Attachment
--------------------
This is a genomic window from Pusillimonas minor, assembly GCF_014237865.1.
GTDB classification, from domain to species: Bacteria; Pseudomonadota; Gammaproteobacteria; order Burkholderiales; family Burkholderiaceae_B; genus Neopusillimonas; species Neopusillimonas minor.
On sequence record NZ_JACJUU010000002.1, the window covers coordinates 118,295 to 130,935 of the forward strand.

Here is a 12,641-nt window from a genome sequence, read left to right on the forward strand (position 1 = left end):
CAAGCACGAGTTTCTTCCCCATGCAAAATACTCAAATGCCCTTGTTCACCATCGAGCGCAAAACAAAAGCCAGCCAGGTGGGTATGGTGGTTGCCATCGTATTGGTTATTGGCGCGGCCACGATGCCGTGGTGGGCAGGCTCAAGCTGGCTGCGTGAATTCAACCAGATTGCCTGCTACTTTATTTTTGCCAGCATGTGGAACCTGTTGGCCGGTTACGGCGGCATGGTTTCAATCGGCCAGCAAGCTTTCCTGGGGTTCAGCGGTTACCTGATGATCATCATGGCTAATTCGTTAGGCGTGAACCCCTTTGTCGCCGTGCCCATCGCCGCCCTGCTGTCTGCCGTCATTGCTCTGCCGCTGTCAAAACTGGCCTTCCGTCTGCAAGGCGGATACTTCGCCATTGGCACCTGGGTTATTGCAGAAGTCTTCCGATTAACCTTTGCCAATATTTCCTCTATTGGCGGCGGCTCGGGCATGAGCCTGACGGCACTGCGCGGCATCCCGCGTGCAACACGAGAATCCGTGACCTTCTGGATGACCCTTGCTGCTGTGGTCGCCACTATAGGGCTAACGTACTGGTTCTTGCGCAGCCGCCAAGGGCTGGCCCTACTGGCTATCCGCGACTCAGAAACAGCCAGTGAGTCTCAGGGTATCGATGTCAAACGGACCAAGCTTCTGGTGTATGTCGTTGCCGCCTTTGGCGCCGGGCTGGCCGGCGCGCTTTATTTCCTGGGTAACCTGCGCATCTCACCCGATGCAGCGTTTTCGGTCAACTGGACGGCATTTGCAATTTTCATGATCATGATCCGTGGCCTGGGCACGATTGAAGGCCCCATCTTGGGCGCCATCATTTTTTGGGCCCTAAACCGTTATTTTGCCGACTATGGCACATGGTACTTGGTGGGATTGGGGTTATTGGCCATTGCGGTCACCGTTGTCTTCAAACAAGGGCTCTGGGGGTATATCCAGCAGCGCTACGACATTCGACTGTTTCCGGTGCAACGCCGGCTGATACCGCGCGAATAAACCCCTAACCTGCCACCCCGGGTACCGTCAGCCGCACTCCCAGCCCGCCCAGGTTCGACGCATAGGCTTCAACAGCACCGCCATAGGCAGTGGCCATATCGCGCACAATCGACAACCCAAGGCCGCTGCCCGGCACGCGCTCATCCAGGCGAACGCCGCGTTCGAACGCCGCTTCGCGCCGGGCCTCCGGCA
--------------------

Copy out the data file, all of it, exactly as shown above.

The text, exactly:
This is a genomic window from Pusillimonas minor, assembly GCF_014237865.1.
GTDB classification, from domain to species: Bacteria; Pseudomonadota; Gammaproteobacteria; order Burkholderiales; family Burkholderiaceae_B; genus Neopusillimonas; species Neopusillimonas minor.
On sequence record NZ_JACJUU010000002.1, the window covers coordinates 118,295 to 130,935 of the forward strand.

Here is a 12,641-nt window from a genome sequence, read left to right on the forward strand (position 1 = left end):
CAAGCACGAGTTTCTTCCCCATGCAAAATACTCAAATGCCCTTGTTCACCATCGAGCGCAAAACAAAAGCCAGCCAGGTGGGTATGGTGGTTGCCATCGTATTGGTTATTGGCGCGGCCACGATGCCGTGGTGGGCAGGCTCAAGCTGGCTGCGTGAATTCAACCAGATTGCCTGCTACTTTATTTTTGCCAGCATGTGGAACCTGTTGGCCGGTTACGGCGGCATGGTTTCAATCGGCCAGCAAGCTTTCCTGGGGTTCAGCGGTTACCTGATGATCATCATGGCTAATTCGTTAGGCGTGAACCCCTTTGTCGCCGTGCCCATCGCCGCCCTGCTGTCTGCCGTCATTGCTCTGCCGCTGTCAAAACTGGCCTTCCGTCTGCAAGGCGGATACTTCGCCATTGGCACCTGGGTTATTGCAGAAGTCTTCCGATTAACCTTTGCCAATATTTCCTCTATTGGCGGCGGCTCGGGCATGAGCCTGACGGCACTGCGCGGCATCCCGCGTGCAACACGAGAATCCGTGACCTTCTGGATGACCCTTGCTGCTGTGGTCGCCACTATAGGGCTAACGTACTGGTTCTTGCGCAGCCGCCAAGGGCTGGCCCTACTGGCTATCCGCGACTCAGAAACAGCCAGTGAGTCTCAGGGTATCGATGTCAAACGGACCAAGCTTCTGGTGTATGTCGTTGCCGCCTTTGGCGCCGGGCTGGCCGGCGCGCTTTATTTCCTGGGTAACCTGCGCATCTCACCCGATGCAGCGTTTTCGGTCAACTGGACGGCATTTGCAATTTTCATGATCATGATCCGTGGCCTGGGCACGATTGAAGGCCCCATCTTGGGCGCCATCATTTTTTGGGCCCTAAACCGTTATTTTGCCGACTATGGCACATGGTACTTGGTGGGATTGGGGTTATTGGCCATTGCGGTCACCGTTGTCTTCAAACAAGGGCTCTGGGGGTATATCCAGCAGCGCTACGACATTCGACTGTTTCCGGTGCAACGCCGGCTGATACCGCGCGAATAAACCCCTAACCTGCCACCCCGGGTACCGTCAGCCGCACTCCCAGCCCGCCCAGGTTCGACGCATAGGCTTCAACAGCACCGCCATAGGCAGTGGCCATATCGCGCACAATCGACAACCCAAGGCCGCTGCCCGGCACGCGCTCATCCAGGCGAACGCCGCGTTCGAACGCCGCTTCGCGCCGGGCCTCCGGCA